### Decision trees

Last week we explored Decision Trees, and I said that the algorithm chooses the split of data that is most advantageous as it makes each branch in the tree. But how does the algorithm know which split is the most advantageous? In other words, what criterion does the algorithm use to determine which split will help it answer a question about the data, as opposed to other possible splits?

Entropy is this criterion.

##
What actually *is* entropy?

Entropy measures randomness. But that might sound a little abstract if you aren't used to thinking about randomness, so instead let's shift our attention to something concrete: socks.

**1st Situation**: Imagine you have a laundry basket filled with 50 red socks and 50 blue socks. What is the likelihood that you will pull a red sock out of the basket? There is a 50/50 chance that it will be a red sock, so the chance is 0.5. When there is an equal chance that you will get a red sock or a blue sock, we say that the information is very random - there is high entropy in this situation.

**2nd Situation**: Now you divide those socks into two different boxes. You put the 50 red socks into a box, labeled Box 1, and the 50 blue socks into another box, labeled Box 2. The likelihood that you will pull a red sock out of Box 1 is 1.0 and the likelihood that you will pull a red sock out of Box 2 is 0. Similarly, the likelihood that you'll pull a blue sock out of Box 2 is 1.0 and the likelihood that you will pull a red sock out of that same box is 0. There is no randomness here, because you know whether you will get a red sock or a blue sock. In this situation, there is no entropy.

**3rd Situation**: But let's suppose that we split up the basket of socks another way - 50 socks in Box 1 and 50 socks in Box 2, but we kept the *distribution* of the socks the same - so there are 25 red socks in Box 1 and 25 blue socks. And in Box 2 there are also 25 red socks and 25 blue socks. In this situation, although we have divided the total amount of socks in half, the entropy is the *same* as the first situation, because the information of whether you will grab a red sock or a blue sock is just as unpredictable as the first example.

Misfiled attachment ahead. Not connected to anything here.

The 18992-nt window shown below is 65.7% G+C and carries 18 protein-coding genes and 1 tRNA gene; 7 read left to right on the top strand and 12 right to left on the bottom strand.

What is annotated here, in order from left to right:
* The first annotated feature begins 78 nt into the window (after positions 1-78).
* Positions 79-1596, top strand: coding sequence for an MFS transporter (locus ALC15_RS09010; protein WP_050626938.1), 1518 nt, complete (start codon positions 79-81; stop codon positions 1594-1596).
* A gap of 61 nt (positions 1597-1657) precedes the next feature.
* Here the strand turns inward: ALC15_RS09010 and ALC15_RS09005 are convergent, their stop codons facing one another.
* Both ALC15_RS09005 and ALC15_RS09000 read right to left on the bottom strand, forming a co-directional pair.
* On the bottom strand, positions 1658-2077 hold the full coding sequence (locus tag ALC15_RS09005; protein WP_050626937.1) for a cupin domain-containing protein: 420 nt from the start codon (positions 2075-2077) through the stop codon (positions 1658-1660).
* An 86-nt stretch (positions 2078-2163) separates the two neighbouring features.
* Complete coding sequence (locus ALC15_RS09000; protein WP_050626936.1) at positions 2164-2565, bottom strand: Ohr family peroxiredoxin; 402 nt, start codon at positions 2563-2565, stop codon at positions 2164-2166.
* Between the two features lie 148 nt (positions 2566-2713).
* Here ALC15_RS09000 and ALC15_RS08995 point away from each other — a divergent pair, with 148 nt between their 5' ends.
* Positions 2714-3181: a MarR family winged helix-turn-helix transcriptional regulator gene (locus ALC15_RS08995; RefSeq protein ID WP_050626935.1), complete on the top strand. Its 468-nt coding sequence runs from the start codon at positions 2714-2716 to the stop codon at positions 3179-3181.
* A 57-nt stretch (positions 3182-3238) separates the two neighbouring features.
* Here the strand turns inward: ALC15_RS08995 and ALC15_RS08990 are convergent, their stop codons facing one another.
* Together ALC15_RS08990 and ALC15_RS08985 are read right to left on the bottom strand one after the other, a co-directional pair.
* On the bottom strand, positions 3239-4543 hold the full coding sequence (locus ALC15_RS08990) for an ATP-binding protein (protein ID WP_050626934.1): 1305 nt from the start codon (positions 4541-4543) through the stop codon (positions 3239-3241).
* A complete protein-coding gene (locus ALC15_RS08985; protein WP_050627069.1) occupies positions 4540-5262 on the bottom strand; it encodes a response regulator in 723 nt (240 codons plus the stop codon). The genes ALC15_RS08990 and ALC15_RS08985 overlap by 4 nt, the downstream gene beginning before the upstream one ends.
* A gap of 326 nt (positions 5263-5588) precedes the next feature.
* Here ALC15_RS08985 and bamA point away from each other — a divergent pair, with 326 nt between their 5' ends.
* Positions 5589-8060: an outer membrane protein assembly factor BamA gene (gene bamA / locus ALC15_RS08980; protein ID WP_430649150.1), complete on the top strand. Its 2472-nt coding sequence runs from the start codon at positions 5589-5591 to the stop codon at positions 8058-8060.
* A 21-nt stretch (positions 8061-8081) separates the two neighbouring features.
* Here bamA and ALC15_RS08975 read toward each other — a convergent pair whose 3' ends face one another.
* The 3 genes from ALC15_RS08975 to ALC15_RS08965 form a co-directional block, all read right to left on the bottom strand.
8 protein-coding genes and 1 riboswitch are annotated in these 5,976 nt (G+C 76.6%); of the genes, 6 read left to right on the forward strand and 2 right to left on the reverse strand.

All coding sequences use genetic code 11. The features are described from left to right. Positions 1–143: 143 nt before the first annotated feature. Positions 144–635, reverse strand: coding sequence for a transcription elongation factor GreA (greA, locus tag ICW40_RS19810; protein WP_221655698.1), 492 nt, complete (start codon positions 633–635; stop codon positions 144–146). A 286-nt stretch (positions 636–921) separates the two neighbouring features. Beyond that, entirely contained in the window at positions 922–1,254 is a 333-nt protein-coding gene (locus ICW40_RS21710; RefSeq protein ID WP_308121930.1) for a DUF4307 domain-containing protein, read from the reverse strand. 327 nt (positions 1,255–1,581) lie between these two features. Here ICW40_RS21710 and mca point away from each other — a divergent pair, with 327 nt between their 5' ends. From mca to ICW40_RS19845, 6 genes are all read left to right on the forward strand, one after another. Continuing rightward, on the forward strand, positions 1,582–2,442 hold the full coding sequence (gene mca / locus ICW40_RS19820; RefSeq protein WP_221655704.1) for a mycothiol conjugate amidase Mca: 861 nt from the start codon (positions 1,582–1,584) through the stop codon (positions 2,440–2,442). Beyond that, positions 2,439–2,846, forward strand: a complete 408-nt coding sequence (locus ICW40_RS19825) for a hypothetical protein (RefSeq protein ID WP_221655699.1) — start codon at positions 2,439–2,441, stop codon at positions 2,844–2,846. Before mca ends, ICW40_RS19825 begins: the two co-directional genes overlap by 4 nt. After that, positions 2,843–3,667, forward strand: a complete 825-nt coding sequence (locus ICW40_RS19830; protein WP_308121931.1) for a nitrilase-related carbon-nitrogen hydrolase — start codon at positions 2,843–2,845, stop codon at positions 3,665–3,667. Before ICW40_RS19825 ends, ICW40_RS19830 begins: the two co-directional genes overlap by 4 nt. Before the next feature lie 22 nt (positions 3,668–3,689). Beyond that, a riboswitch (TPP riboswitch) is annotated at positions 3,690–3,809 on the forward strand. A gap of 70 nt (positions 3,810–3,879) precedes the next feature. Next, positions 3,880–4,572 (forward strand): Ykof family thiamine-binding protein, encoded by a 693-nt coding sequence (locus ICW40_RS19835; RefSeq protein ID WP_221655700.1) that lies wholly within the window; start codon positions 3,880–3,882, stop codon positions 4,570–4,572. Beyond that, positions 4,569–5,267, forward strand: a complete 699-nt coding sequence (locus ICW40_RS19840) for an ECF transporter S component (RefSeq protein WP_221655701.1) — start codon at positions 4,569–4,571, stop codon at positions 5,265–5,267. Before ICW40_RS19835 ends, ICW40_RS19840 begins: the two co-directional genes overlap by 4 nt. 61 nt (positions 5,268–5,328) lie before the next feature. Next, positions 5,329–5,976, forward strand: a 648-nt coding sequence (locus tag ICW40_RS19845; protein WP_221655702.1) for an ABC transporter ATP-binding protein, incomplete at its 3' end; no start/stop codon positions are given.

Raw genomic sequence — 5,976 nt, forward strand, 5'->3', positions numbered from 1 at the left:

So we can say that entropy measures the unpredictability or randomness of the information within a given distribution.

Just so you know, this concept is also called impurity. In the 2nd situation we reduced the entropy, which gives us low impurity. In the 1st and 3rd examples we had high impurity.

A Decision Tree is tasked with reducing the impurity of the data when it is making a new branch in the tree. With those situations above, a better split of the data would be the kind seen in Situation 2, where we separated the blue socks from the red socks. A bad split would be Situation 3, because we didn't make it any easier for us to guess whether a sock would be red or blue.

## Information gain

Why do we want to reduce the randomness/impurity? Remember, the goal of a Decision Tree is to predict which class a given sample belongs to, by looking at all the features of that sample. So we want to reduce the unpredictability as much as possible, and then make an accurate prediction.

This is called information gain. We are measuring how much information a given feature gives us about the class that a sample belongs to.

- We have a sample
- We know the value of a feature of that sample (for example, in Box 1 or Box 2)
- Does knowing that feature reduce the randomness of predicting which class that sample belongs to?
- If it does, than we have reduced the entropy and achieved information gain

The term information gain is more or less self-explanatory, but in case it is less for you: it is telling us how much we learned from a feature. We want to find the most informative feature — the feature that we learn the most from. And when a feature is informative we say we have gained information from it, hence information gain.

### Math